BANGKOK 14 – 16 January 2020
It’s been 31 years since we visited South East Asia. Having made the sad decision to cancel our annual yoga retreat in our beloved North Kerala, we decided we would still escape the divisive gloom & misery of Brexit & the British winter. With no fixed plan, a pair of return flights to Bangkok, two Ikea backpacks & 8 weeks to fill in between we arrived in Bangkok on the overnight flight from London.
Despite the long flight we felt liberated. Two months of as yet unplanned travels in SE Asia ahead of us & best of all the HEAT!
It was early in the evening & the sun was setting over the city skyline, our taxi taking us past glittering traditional temples, wats & palaces now competing with 21st Century skyscrapers & busy highways, decrepit residential enclaves & ramshackle shops & street vendors. The 1980’s spectacle of entire families piled into Tuk Tuks & the heavily overloaded motorcycles, that had made such a big impression on us 30 years before, now replaced by bumper to bumper crew cabs, 4×4’s, yellow cabs & huge lorries & a heavy cloak of pollution.
Our home for the first two nights Arun Old Town Hostel
was set on a busy road & set back a few blocks from the iconic riverside Arun Wat (Temple of the Dawn)
Once settled into our small but clean & modern room we set out to explore.
The darkness falls quickly in this part of the world & our decision to head towards the nearby riverside & temple turned out to be a fortuitous accident.
The doors to Arun Wat were still open, the grounds all but deserted, so we decided there could be no harm in venturing inside. The vast temple & surrounding buildings were illuminated & no one seemed to be bothered by us wandering around.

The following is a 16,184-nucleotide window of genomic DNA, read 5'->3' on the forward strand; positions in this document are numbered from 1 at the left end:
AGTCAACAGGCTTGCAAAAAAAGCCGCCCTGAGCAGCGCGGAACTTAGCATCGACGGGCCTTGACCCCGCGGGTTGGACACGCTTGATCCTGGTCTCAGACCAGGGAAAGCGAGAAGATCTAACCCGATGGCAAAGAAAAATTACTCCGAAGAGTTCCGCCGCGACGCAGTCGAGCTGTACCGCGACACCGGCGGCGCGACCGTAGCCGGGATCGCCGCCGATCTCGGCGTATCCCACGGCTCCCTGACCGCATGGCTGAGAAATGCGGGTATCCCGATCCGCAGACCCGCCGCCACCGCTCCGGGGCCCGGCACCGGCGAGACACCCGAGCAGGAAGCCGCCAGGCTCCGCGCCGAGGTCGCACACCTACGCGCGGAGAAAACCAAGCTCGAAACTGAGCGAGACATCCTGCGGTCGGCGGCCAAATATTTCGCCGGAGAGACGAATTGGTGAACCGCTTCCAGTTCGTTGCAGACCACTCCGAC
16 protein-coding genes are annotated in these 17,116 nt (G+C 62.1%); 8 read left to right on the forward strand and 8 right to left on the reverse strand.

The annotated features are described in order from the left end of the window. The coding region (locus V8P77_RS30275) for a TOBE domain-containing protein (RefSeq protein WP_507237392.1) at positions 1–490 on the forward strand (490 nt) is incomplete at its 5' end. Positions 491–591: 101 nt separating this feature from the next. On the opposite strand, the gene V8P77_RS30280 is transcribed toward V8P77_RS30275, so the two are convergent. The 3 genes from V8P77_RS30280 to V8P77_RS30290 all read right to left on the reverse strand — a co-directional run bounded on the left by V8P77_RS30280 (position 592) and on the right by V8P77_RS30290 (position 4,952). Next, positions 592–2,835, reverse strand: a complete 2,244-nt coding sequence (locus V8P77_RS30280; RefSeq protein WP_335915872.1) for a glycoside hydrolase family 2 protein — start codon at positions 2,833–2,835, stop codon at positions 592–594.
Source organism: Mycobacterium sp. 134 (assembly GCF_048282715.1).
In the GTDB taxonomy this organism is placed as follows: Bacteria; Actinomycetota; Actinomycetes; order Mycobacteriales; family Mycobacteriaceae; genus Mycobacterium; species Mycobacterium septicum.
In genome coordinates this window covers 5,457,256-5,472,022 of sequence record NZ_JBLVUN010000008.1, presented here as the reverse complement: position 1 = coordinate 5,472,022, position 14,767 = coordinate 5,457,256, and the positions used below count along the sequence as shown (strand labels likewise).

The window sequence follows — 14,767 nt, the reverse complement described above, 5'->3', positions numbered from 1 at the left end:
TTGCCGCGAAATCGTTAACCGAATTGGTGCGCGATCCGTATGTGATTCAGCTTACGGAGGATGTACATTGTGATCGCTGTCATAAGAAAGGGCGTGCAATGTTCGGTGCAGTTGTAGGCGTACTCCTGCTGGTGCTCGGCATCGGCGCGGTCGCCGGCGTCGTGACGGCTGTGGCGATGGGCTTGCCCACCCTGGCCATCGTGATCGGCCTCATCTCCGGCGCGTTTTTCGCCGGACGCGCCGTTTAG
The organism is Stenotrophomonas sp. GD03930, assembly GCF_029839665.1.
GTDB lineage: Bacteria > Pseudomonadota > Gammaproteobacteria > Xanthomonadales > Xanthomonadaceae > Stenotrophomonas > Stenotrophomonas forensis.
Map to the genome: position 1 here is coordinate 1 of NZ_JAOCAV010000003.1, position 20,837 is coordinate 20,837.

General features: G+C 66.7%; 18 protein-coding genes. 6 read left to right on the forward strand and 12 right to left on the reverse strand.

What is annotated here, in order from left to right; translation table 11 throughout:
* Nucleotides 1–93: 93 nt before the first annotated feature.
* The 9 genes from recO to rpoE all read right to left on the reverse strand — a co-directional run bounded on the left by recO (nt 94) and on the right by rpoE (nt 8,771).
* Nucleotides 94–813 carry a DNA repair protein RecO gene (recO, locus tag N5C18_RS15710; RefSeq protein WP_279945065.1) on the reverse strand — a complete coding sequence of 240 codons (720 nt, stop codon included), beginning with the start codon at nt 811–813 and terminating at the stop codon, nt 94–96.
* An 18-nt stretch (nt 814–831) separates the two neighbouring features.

The only people we saw were a few monks sitting out on the steps of their nearby accommodation incongruously checking their mobiles. A sleeping security guard lolled obliviously at his post & a couple of docile dogs paid us no attention as we strolled around the temple grounds undisturbed.
This impromptu visit certainly made for a spectacular opening prelude to our 8 week trip. Leaving the illuminations of Arun Wat behind us we ventured further through the scruffy streets of The Old Town behind the river looking for a suitable place to eat. We set ourselves the goal of finding a modest restaurant right on the riverside. Surprisingly not an easy task but our determination paid off, despite the late hour we eventually stumbled upon a place that agreed to serve us.
Our first night in Bangkok we were enjoying the river breeze, a front line view of the comings & goings of the boats, the Illuminated temples, the Grand Palace & the upmarket hotels across the river.
Having no difficulty it seemed adapting to the time difference we set out early on our day of sightseeing in Bangkok. First up crossing the river from Arun Wat pier to Pier 8 where we immediately spotted our breakfast spot. The aptly naked Riverside Cafe is a modest cafe serving Thai food right by the jetty with tables & chairs set beside the waterfront.
Breakfast consumed we set off to walk around our next major temple complex, complete with reclining Buddha, endless shrines & effigies, wats & carvings galore.
Having intended to then move straight on to the Grandparents Palace – my refusal to change my perfectly acceptable top & scarf at the insistence of the fashion police on the door with a hideous Tshirt meant a change of plan. As it was already 1.30 & we were springing into holiday mode that could only mean Beer O Clock in Elisa & Dom world.
Passing through the dark market alleyways beside the river we found ourselves a hotel with a roof terrace bar being advertised & headed up for a light liquid lunch. A panoramic view to our’ side of the river & Arun Wat meant another box had been ticked.
Next up a hop on hop off ferry ride to see a bit more of the city while being cooled off by the river breeze. Excellent plan. It meant we got to visit the amazing flower market & see the more of the new buildings along the waterfront & watch the comings & goings of the river. Long tail boat taxis weave among the ferries & tugs pulling rafts of barges, smart hotel launches & traditional style junks, boat yards & fishermen, smart luxury shopping centres, traditional pagodas, piers & temples & a back drop of sky scrapers. Bangkok’s river has it all.